The Postcyberpunk reference article from the English Wikipedia on 24-Jul-2004
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Table of contents
1 History
2 Examples of postcyberpunk
3 See also
4 External links


In 1998, Lawrence Person published an article called Notes Towards a Postcyberpunk Manifesto in the small-press magazine Nova Express and on the popular technology website Slashdot in 1999. The well-referenced article identified the emergence of a postcyberpunk as the evolution of the cyberpunk genre of science-fiction popular in the late 1970s and 1980s characterized by movies like Blade Runner and books like William Gibson's Neuromancer.

Like its predecessor, postcyberpunk depicts realistic near-futures rather than space opera-style deep futures. The focus is on the social effects of Earth-bound technology rather than space travel. He argues that postcyberpunk is distinct from cyberpunk in the following ways:

Other possible characteristics:

Why did postcyberpunk emerge? Perhaps because SF authors and the general population began using computers, the Internet and PDAs to their benefit, without the expected massive social fragmentation of this Information Revolution predicted in the 1970s and 1980s.

Examples of postcyberpunk

Some authors to which the label has been applied have endorsed and adopted it. However, classification is always difficult; there are many works which explore postcyberpunk themes in a dystopian way - e.g. Paul McAuley's Fairyland. Some authors are hard to classify. For example, Greg Egan's work is arguably so inventive as to defy classification into a "movement" or "sub-genre".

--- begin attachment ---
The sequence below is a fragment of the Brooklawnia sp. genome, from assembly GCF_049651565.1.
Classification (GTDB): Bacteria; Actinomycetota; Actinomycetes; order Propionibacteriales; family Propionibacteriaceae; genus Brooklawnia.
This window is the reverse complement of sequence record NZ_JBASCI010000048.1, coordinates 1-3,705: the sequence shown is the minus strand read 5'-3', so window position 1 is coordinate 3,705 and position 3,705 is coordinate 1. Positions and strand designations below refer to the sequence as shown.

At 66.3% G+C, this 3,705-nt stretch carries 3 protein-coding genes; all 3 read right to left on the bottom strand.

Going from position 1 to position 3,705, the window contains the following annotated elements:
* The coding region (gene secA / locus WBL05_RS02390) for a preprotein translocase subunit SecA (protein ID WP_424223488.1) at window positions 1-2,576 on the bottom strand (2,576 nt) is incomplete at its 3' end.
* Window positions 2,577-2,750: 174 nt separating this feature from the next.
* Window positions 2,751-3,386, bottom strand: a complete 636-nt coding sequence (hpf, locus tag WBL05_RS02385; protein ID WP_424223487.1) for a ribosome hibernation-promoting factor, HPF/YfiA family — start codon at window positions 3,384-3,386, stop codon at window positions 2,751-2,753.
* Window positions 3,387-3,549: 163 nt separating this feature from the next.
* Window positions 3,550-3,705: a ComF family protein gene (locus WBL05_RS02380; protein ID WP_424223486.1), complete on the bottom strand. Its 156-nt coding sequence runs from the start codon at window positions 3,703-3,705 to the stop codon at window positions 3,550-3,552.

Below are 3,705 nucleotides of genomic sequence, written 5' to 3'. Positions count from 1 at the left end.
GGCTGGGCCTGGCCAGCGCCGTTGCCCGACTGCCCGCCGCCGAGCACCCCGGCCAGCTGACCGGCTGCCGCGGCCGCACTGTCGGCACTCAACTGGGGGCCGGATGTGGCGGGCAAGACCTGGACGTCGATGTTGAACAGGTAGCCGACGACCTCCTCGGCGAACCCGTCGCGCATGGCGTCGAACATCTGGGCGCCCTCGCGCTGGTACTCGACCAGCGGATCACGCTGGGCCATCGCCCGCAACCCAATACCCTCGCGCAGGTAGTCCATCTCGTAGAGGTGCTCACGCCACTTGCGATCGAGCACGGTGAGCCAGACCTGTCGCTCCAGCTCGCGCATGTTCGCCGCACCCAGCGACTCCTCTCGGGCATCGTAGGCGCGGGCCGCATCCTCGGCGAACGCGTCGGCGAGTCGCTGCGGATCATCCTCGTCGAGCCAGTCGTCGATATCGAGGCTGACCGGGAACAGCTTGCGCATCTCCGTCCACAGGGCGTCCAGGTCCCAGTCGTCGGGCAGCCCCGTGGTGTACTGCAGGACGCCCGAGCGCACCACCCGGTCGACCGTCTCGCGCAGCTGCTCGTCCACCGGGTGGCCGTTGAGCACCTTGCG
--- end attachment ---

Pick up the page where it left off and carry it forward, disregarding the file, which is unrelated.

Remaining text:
Postcyberpunk could become an umbrella for all sorts of interesting near-future action in movies and books such as Max Berry's satirical Jennifer Government. Postcyberpunk novels and movies have as of 2004 yet to gain as widespread popularity as their precursors (the Matrix trilogy is usually considered cyberpunk). Somewhat ironically, the technological optimism seen in postcyberpunk work can be traced back to Isaac Asimov's Laws of Robotics, or even to the sympathetic robots Helen O. Loy and Adam Link, all of which predate cyberpunk by a half-century.

See also

External links